What Does Shutdown Do?

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RThaiRThai
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What Does Shutdown Do?

Postby RThaiRThai » Wed Sep 01, 2010 7:32 pm UTC

One would think Google would be sufficient, but I tried that and Wikipedia without getting a satisfying answer.

Why does shutting down take the time it does? With Windows it makes sure I save everything before shutting down, but even after that it takes a while. What is wrong with just switching off the power?

It's something I was wondering after reading a Slashdot article.

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sircrayons
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Re: What Does Shutdown Do?

Postby sircrayons » Wed Sep 01, 2010 7:54 pm UTC

Well, there are plenty of things going on behind the scenes when your computer is on. When you shut down properly, it gives those things a chance to clean themselves up and exit gracefully. That is, shutting down properly gives each process running on your computer a chance to shut down properly. Perhaps they have open files or something. Imagine if Windows was installing an update in the background, and you pulled the plug. It's entirely possible that critical system files may have been damaged in doing so because you didn't allow Windows time to clean up. Perhaps there is data in RAM that hasn't yet been saved (this is also a reason why you need to "safely remove" USB drives). Certain hardware may also need time to shutdown properly, like your hard drive.
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Josephine
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Re: What Does Shutdown Do?

Postby Josephine » Thu Sep 02, 2010 12:05 am UTC

why not dump the RAM to hard drive like when a computer hibernates? You wouldn't have to go through the process of restarting all the processes.
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letterX
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Re: What Does Shutdown Do?

Postby letterX » Thu Sep 02, 2010 1:46 am UTC

That's still additional step that's not just cut-the-power-and-let-processes-deal-with-it.

Anyways, even if hibernation is your default shutdown, you still want to be able to tell everything really to wrap up so that you can cleanly reboot the system. Sometimes there's nothing better than a power-cycle to fix your problems.

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PhoenixEnigma
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Re: What Does Shutdown Do?

Postby PhoenixEnigma » Thu Sep 02, 2010 1:58 am UTC

letterX wrote:That's still additional step that's not just cut-the-power-and-let-processes-deal-with-it.

Anyways, even if hibernation is your default shutdown, you still want to be able to tell everything really to wrap up so that you can cleanly reboot the system. Sometimes there's nothing better than a power-cycle to fix your problems.
Indeed. If you have something that has a memory leak (which, unfortunately, isn't unheard of), shutting down and restarting will clean things up, while hibernating allows the problem to continue.

There's also the fact that if you have a lot of RAM, it can be faster to shut everything down and start it again than writing the contents of memory to disk and reading it back. I know that, with a traditional hard drive, my system was in that situation. It's better now that I have a SSD*, but I don't want to be wasting a lot of that (expensive) storage space on a big hibernation file.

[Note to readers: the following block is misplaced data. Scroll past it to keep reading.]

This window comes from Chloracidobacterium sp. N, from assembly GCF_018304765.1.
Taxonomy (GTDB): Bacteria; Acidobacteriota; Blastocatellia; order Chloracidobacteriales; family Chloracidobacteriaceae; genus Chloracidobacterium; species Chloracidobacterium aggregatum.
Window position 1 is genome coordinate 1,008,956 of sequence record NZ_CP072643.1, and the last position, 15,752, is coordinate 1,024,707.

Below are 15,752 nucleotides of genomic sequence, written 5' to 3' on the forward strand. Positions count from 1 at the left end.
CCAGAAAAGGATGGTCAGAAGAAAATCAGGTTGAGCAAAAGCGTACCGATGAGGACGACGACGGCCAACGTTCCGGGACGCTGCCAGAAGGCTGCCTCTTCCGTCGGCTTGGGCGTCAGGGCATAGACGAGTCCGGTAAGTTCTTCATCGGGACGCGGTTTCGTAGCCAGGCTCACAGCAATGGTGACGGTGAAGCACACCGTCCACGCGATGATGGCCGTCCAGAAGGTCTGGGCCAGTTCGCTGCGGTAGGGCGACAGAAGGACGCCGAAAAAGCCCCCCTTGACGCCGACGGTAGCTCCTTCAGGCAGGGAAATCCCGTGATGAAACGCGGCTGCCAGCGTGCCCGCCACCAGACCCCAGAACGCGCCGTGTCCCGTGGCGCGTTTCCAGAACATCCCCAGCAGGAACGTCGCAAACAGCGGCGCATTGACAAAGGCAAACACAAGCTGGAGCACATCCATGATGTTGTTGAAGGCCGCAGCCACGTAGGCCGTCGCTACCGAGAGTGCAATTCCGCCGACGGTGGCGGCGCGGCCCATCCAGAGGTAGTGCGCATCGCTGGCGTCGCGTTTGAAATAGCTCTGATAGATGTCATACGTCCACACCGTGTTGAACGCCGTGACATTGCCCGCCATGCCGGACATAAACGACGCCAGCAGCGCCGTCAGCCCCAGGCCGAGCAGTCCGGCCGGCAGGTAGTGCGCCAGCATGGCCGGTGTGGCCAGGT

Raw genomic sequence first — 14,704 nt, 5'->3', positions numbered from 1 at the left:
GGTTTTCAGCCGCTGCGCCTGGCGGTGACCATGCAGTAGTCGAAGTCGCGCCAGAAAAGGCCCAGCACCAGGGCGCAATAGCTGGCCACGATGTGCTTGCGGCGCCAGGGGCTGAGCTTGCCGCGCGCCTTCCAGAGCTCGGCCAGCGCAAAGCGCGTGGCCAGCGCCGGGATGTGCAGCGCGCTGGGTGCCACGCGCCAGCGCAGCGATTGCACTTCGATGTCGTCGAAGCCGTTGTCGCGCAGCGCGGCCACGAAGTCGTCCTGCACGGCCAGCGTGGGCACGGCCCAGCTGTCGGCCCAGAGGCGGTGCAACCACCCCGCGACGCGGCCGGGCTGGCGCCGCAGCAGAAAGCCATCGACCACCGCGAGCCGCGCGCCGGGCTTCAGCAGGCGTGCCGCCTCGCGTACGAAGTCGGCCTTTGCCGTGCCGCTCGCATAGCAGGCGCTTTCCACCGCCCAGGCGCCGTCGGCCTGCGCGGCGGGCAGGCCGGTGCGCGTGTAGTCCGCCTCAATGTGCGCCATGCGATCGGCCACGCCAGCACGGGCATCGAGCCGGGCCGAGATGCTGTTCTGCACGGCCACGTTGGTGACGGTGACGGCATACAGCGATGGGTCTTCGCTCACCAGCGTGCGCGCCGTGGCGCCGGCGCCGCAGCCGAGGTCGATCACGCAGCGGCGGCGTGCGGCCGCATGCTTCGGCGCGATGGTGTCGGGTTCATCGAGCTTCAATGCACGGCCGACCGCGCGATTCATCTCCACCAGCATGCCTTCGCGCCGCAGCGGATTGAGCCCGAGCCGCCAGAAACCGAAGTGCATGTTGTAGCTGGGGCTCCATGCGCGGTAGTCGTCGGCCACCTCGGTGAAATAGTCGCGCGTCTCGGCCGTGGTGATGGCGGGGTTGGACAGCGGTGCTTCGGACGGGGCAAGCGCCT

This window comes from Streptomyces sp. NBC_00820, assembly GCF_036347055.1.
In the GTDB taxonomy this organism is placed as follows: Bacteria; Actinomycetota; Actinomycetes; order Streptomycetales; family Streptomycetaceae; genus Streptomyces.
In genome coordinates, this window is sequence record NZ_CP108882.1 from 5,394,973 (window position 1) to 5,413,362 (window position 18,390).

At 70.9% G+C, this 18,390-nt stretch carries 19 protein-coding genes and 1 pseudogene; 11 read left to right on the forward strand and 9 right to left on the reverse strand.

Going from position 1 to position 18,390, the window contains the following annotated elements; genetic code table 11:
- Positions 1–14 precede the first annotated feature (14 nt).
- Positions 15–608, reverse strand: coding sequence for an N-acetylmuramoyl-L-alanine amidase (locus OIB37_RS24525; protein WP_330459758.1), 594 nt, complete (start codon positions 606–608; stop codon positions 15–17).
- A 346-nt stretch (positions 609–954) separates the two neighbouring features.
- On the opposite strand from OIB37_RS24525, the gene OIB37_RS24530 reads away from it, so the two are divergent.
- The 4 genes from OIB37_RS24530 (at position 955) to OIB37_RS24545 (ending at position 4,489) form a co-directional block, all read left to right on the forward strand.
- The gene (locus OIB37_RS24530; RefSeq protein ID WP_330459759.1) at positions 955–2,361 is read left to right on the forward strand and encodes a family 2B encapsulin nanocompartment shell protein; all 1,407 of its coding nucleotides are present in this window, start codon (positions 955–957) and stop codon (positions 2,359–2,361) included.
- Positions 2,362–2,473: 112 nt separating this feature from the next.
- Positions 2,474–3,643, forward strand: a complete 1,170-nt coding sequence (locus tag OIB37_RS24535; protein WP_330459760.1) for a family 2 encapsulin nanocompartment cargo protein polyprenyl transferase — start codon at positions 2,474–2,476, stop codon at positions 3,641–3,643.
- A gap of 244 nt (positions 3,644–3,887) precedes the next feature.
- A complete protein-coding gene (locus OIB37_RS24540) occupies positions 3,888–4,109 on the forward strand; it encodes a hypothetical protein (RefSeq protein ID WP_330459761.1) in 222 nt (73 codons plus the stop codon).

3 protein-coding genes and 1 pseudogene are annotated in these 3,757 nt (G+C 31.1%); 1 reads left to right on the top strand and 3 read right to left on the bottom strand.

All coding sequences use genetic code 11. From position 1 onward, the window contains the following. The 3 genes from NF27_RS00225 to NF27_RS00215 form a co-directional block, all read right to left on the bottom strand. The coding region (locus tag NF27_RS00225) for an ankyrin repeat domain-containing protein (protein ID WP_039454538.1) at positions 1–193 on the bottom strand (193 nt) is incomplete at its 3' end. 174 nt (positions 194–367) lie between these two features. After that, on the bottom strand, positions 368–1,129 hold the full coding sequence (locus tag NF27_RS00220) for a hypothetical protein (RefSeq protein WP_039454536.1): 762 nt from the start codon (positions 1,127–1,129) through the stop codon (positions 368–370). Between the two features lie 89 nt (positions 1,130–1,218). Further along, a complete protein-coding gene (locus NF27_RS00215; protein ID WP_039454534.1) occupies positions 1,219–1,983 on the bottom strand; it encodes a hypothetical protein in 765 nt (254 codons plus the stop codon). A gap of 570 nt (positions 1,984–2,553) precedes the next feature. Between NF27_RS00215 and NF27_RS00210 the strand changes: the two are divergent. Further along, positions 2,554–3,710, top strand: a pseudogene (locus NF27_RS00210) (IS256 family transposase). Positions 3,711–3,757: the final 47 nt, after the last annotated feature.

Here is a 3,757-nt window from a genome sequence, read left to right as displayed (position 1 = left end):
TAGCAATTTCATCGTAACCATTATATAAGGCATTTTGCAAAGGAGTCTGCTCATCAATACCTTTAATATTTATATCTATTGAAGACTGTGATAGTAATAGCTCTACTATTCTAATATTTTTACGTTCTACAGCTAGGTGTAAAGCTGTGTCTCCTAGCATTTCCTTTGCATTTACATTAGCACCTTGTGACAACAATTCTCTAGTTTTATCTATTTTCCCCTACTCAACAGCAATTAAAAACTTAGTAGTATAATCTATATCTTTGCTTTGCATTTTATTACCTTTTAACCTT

*an SSD?
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Axidos
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Re: What Does Shutdown Do?

Postby Axidos » Thu Sep 02, 2010 9:02 am UTC

PhoenixEnigma wrote:a SSD*

*an SSD?

I'd say a solid state disk and an SSD (since it's "an ess-ess-dee").

keeperofdakeys
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Re: What Does Shutdown Do?

Postby keeperofdakeys » Thu Sep 02, 2010 12:55 pm UTC

RThaiRThai wrote:One would think Google would be sufficient, but I tried that and Wikipedia without getting a satisfying answer.

Why does shutting down take the time it does? With Windows it makes sure I save everything before shutting down, but even after that it takes a while. What is wrong with just switching off the power?

It's something I was wondering after reading a Slashdot article.

Back in the days of DOS this was true, because DOS only did one-thing, and the prompt meant 'I'm not doing anything'. The days of multi-tasking operating systems ended this. Programs are always doing things in the background which shouldn't be disturbed.

There is also the fact that data isn't written immediately to your hard drive, it usually hangs round in caches to optimize hard-drive performance. Also modern file-systems use journaling to keep track of files, which write continuously to the disk and they must be unmounted cleanly to work properly. This is different from the days of DOS and FAT, where the disk is not doing anything while a process isn't running (also no journaling meant a full disk scan had to be performed when it was not unmounted cleanly, whereas a journal stops this).

So the moral of the story is to switch to DOS.

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Josephine
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Re: What Does Shutdown Do?

Postby Josephine » Fri Sep 03, 2010 2:10 am UTC

keeperofdakeys wrote:
So the moral of the story is to switch to DOS.

I never thought I would see this sentence.
Belial wrote:Listen, what I'm saying is that he committed a felony with a zoo animal.


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